Koch brothers pump funds into Republican Party for US midterms

Kansas billionaires have been accused of ‘trying to buy the country’

 

In Wichita, Kansas, locals are reluctant to speak about Charles and David Koch, the conservative billionaire industrialists whom Republicans count among their biggest donors. This is their home town, but only Charles resides here; David lives in New York City.

Koch Industries, a conglomerate with interests ranging from chemicals to energy to finance, is one of the biggest private companies in the US with more than $100 billion in annual revenues.

As one of Wichita’s biggest employers, the Koch name appears on signs in many places around this city in the middle of the US, from the basketball arena to an aquatic centre to the orangutan and chimpanzee house in Sedgwick County Zoo.

The brothers are staunch opponents of the policies of US president Barack Obama and the Democratic Party. Charles Koch has disapprovingly described Obama as a “dedicated egalitarian”, while David has gone further, calling him a “hardcore economic socialist” and the “most radical president we’ve ever had”.

Donating millions of dollars to the election campaign coffers of Republican candidates, through Americans for Prosperity and other political groups they fund, the brothers attempt to influence policy in the direction of their agenda to lower taxes and limit the role of government.

Americans for Prosperity, which played a crucial role in funding the Republican takeover of the House of Representatives in 2010, has become one of the most powerful political networks in the US. The group had a budget of $130 million in the 2012 elections and, according to Associated Press, has spent $25 million on TV adverts this year alone, trying to help Republicans retake the US Senate in next month’s midterm elections.

The Kochs are regular targets of the Democratic senate majority leader Harry Reid, who accused the brothers of shutting down the government last year and of “actually trying to buy the country”.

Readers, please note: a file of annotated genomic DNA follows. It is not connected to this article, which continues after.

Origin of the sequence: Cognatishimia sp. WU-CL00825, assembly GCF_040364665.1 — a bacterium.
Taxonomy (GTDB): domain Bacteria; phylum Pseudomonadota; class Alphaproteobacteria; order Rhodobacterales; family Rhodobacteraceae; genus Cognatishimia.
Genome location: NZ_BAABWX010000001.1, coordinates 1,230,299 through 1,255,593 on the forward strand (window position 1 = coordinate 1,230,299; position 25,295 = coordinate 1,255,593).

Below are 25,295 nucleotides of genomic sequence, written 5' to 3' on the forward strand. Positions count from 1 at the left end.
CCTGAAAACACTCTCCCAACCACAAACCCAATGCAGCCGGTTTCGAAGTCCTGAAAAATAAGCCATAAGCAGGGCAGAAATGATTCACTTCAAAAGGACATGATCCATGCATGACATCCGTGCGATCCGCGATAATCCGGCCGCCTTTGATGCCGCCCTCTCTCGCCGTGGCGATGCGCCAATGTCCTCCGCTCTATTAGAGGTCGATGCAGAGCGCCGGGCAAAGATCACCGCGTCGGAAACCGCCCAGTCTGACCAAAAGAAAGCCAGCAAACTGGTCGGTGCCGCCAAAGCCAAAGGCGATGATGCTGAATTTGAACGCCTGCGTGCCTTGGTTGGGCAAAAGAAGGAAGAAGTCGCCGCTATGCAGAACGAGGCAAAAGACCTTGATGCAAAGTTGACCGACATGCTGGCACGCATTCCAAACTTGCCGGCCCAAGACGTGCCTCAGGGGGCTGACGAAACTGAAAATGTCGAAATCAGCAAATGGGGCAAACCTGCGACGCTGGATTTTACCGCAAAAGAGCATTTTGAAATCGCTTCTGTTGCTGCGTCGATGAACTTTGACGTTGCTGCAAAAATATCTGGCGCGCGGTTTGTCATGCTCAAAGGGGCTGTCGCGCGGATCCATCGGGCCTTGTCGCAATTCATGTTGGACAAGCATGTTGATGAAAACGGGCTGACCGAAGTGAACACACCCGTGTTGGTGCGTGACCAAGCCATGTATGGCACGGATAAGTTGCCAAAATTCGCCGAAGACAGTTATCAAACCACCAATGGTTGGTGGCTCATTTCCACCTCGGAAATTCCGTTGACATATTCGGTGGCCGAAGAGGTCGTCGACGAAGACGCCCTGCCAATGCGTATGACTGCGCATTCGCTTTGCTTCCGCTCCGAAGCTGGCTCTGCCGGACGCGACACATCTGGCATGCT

Wichita locals see the brothers’ involvement in politics in a more practical, albeit self-serving, light.

“They’re business people,” says Joe Hitt, a Republican supporter in Wichita who has worked with businesses owned by the brothers. “If something is going to affect their businesses in an ill manner, then they are going to let it be known they don’t agree with that.”

“The Koch brothers are my natural protectors,” said Herbie Hopper, another GOP supporter. “In so far as big government has a downside, the Koch brothers are a wonderful bulwark against it.”

The crucial senate battle for the seat held by the Republican Pat Roberts in Kansas in the November 4th midterm elections has seen some Koch money being invested in their home state race through Americans for Prosperity and Freedom Partners, another of the political groups they support.

Roberts’s sketchy re-election prospects are likely to see more Koch money being injected over the remaining three weeks of the campaign.

Until now, the Koch funds have been matched by rival donations, including those from a Democratic group, the Kansas Values Institute.

“There is so much money on both sides this time around that I don’t think the Koch brothers will have as much influence as they did two years ago,” says Bob Beatty, a politics professor at Washburn University in Topeka, Kansas.